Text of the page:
The following are a variety of methods that are commonly used to structure a training session, the smallest time-frame in our program. This is not an exhaustive list, nor is it meant to be a conclusive how-to guide on executing them. The purpose is to expose you to the possibilities with enough information that you can determine which is most appropriate for your purposes and to stimulate further knowledge-seeking to implement it.
Made popular via bodybuilding, pyramid sets are created by using a progressive increase in weight with a decrease in repetitions performed.
Purpose: Maximizes loading while limiting fatigue to optimize adaptations generally in an end-hypertrophy or strength phase.
Utilizing the post-activation potentiation (PAP) principle, contrast sets utilize a heavy strength exercise followed by the same movement in a power/plyometric fashion. Increases activation of fast-twitch muscle fibers with heavy load and then applies those same tissues/fibers into a high-velocity movement.
Purpose: Increases activation of fast-twitch muscle fibers with heavy load and then applies those same tissues/fibers into a high-velocity movement. Causes an increase in short-term power output via higher-recruitment of fibers for a specific muscle.
Example: Back-squat for 4 repetitions @ 90% of 1 RM followed by 5 vertical squat-jumps.
The same principle as contrast training utilizing the PAP principle except with a slightly different application. Complex training involves a more sport-specific plyometric movement along with a variably longer rest interval.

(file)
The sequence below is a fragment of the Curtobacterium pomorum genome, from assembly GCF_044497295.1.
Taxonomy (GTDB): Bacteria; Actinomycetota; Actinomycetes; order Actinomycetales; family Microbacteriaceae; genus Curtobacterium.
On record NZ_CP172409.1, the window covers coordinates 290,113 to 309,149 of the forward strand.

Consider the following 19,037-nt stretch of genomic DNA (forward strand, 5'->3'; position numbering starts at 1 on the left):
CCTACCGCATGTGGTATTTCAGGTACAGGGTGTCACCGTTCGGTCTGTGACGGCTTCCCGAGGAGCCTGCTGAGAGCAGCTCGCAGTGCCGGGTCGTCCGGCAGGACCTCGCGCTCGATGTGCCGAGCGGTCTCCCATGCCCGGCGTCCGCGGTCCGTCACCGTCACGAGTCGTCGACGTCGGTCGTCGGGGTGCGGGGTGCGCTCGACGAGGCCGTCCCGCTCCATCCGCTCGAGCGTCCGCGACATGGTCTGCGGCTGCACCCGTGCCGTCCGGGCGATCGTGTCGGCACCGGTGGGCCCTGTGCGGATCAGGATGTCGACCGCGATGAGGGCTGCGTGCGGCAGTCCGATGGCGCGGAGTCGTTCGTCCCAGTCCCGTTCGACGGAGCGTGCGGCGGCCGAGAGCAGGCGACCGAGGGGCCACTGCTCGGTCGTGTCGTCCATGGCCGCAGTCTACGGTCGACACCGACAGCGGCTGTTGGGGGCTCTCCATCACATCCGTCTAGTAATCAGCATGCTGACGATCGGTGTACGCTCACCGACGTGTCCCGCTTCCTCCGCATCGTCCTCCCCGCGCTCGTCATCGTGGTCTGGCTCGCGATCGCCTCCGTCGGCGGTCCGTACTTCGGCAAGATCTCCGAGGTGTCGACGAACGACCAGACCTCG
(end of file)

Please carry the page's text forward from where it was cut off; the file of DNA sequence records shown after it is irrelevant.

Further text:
Purpose: Used in phases closer to competition periods to train the integration of weight room strength into sport-specific power / velocity. Longer rest times focus on optimal performance of movement instead of increasing stress to the muscle (as in contrast sets).
Example: Back-squat for 4 repetitions @ 90% of 1 RM, 4 minute rest interval, followed by a max-effort sprint.
Exercises that literally combine two different exercises into one performed repetition due to the positional advantage from one to the other.
Purpose: Combination exercises are used to increase the efficiency with which force moves along the kinetic chain, or to train movements in a multi-dimensional fashion that is more applicable to sport.
Example: Front squat to overhead press. When you complete a front squat, you’re in the start position for an overhead press, which you then complete next. The combination aspect comes from reducing or limiting the pause-time in between the two exercises. Coaches note: a lot of these times these combination exercises are given their own name, such as this movement being called a “thruster” by some. The terminology doesn’t matter as long as you understand the concept.